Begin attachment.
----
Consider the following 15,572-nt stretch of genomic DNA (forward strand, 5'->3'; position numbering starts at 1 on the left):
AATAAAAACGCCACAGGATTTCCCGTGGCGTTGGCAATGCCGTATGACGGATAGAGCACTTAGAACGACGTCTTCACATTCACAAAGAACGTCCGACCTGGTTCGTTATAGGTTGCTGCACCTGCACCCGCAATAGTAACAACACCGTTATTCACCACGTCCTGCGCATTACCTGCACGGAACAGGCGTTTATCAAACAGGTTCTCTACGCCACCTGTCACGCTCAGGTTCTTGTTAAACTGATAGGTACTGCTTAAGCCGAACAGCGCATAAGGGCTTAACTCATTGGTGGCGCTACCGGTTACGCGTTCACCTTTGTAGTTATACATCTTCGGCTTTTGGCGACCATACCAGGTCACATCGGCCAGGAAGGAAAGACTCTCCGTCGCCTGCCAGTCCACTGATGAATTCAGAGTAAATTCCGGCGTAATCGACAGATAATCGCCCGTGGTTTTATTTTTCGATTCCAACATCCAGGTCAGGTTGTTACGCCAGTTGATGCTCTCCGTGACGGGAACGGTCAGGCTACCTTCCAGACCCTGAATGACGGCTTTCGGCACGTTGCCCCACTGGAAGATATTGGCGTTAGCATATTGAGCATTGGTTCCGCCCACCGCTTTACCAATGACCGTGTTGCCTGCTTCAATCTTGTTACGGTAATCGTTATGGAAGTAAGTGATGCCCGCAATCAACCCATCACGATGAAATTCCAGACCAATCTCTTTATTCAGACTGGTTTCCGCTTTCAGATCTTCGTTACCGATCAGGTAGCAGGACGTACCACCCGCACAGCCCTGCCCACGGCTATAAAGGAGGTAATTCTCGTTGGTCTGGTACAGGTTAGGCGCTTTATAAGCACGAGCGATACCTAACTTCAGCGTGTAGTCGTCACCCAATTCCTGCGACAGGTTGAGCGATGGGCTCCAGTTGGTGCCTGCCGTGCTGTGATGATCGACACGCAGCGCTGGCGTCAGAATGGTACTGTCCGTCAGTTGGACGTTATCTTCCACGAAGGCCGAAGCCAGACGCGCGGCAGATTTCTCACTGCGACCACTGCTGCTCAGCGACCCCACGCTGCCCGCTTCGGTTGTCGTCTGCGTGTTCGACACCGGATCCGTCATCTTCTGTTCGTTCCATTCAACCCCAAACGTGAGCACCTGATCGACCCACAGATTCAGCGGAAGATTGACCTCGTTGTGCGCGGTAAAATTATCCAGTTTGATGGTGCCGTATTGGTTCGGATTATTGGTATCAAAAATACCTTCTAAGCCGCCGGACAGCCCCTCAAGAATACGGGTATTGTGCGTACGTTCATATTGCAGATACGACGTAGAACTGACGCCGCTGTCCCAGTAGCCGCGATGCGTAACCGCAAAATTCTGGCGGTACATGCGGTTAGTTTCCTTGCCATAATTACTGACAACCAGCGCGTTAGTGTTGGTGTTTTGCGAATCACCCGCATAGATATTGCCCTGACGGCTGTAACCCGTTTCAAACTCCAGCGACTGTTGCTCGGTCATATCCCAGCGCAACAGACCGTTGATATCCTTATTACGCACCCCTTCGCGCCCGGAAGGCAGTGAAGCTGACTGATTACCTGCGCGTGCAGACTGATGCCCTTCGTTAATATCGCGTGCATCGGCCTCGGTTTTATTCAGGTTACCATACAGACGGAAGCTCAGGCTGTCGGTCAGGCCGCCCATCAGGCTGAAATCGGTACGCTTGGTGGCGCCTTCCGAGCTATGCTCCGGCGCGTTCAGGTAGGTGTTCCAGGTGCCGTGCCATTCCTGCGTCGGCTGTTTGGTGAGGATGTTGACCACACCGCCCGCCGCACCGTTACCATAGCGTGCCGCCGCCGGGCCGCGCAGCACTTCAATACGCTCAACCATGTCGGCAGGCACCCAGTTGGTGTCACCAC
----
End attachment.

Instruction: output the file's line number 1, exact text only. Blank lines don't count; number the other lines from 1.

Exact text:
Consider the following 15,572-nt stretch of genomic DNA (forward strand, 5'->3'; position numbering starts at 1 on the left):